the old saying goes that the only two sure things in life
are death and taxes, back pain isn't far behind. The National
Institutes of Health estimates that between 60 percent and
85 percent of all American adults experience back pain at
some point in life, and that between 20 percent and 30 percent
of the adult population suffers from back pain at any given
time. Unfortunately, it can be quite difficult to predict
who will suffer back pain, when it will occur, and what factors
are likely to cause the problem.
A recent study examined the records of more than 11,000 Canadian
adults who reported no back problems in 1994-1995. At a follow-up
interview two years later, the participants were asked whether
they had been diagnosed by a health professional with any
Based on the follow-up interviews, women were slightly more
likely (9 percent) than men (8.1 percent) to have suffered
back pain in the past two years. In men, the significant factors
leading to back pain were age (particularly between ages 45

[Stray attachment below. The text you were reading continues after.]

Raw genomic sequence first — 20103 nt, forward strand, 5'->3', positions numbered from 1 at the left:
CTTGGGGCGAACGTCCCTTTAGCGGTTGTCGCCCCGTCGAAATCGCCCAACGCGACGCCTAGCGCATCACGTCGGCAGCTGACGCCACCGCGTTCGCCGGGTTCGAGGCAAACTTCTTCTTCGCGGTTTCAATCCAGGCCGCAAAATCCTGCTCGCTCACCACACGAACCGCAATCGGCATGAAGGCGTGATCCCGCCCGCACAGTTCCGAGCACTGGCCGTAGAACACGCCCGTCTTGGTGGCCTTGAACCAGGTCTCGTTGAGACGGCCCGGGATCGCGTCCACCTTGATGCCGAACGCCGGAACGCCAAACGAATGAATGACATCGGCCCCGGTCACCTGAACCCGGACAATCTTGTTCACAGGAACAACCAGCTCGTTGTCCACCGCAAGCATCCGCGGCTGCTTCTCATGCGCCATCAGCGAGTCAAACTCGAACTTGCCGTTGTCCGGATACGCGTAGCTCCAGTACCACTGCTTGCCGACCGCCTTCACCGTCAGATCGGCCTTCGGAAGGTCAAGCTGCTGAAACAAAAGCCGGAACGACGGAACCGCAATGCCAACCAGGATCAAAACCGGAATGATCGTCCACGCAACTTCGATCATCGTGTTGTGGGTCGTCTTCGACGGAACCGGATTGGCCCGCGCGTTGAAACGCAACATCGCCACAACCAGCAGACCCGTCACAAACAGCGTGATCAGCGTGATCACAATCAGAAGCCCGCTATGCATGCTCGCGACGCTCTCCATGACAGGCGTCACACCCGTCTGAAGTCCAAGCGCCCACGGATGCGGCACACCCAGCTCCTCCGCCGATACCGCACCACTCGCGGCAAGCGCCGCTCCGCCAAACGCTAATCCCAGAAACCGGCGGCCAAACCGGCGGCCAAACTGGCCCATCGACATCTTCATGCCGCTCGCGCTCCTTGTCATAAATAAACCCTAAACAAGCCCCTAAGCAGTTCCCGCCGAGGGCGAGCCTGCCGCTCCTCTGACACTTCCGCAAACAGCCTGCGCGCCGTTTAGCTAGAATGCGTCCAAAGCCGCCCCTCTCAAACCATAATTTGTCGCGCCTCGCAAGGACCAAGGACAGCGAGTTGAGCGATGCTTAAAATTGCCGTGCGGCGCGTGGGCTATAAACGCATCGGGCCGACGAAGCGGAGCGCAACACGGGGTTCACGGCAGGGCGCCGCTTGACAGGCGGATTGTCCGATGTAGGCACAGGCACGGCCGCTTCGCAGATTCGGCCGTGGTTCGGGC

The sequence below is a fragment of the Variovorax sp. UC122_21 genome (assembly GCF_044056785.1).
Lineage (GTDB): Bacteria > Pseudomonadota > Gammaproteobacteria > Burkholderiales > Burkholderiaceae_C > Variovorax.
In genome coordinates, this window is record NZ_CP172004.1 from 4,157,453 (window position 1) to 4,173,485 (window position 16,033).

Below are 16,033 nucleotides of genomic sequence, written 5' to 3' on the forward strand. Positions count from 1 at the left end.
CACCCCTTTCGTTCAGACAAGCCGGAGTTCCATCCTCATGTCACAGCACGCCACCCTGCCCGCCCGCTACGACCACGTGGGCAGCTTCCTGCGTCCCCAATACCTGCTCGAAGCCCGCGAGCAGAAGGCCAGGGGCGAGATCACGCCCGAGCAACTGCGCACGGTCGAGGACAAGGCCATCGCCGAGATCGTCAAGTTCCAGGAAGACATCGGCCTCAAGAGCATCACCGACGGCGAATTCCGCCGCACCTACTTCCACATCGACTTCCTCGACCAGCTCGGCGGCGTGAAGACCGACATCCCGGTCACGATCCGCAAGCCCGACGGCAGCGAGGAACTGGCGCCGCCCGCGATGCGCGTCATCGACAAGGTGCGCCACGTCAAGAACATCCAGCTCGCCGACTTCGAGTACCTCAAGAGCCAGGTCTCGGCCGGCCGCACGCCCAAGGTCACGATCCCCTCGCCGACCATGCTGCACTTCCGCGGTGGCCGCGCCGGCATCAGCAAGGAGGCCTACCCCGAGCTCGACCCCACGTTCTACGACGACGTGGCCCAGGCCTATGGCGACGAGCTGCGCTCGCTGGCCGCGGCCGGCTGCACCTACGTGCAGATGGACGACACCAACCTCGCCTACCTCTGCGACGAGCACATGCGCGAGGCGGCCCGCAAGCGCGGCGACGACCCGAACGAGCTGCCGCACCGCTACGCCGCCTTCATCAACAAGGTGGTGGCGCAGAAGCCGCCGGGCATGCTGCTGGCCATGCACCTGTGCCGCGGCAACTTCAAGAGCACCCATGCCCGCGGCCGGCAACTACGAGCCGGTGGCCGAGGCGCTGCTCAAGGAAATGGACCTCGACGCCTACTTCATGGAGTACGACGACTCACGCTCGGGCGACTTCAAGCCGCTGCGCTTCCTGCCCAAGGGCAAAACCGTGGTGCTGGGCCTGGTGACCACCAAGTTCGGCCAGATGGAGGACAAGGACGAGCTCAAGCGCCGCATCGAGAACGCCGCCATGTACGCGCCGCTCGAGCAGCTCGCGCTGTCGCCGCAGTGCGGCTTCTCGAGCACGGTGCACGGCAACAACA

and 64), height, activity patterns (especially heavy work),
a lack of gardening or yard work, and chronic stress. Women
who suffered back pain were more likely to be restricted to
performing certain activities; have been diagnosed with arthritis
or rheumatism; suffer from personal stress; and have a history
of psychological trauma that occurred as a child or teenager.
If you fall into one of the risk categories mentioned above,
now may be a particularly good time to schedule an appointment
with a doctor of chiropractic. Your chiropractor can talk
to you about ways to treat and prevent back pain, and provide
suggestions that will keep you healthy, active and pain-free.
Kopec JA, Sayre EC, Esdaile JM. Predictors of back pain in
a general population cohort. Spine 2003:29(1), pp.
For more information on back pain, go to http://www.chiroweb.com/find/tellmeabout/backpain.html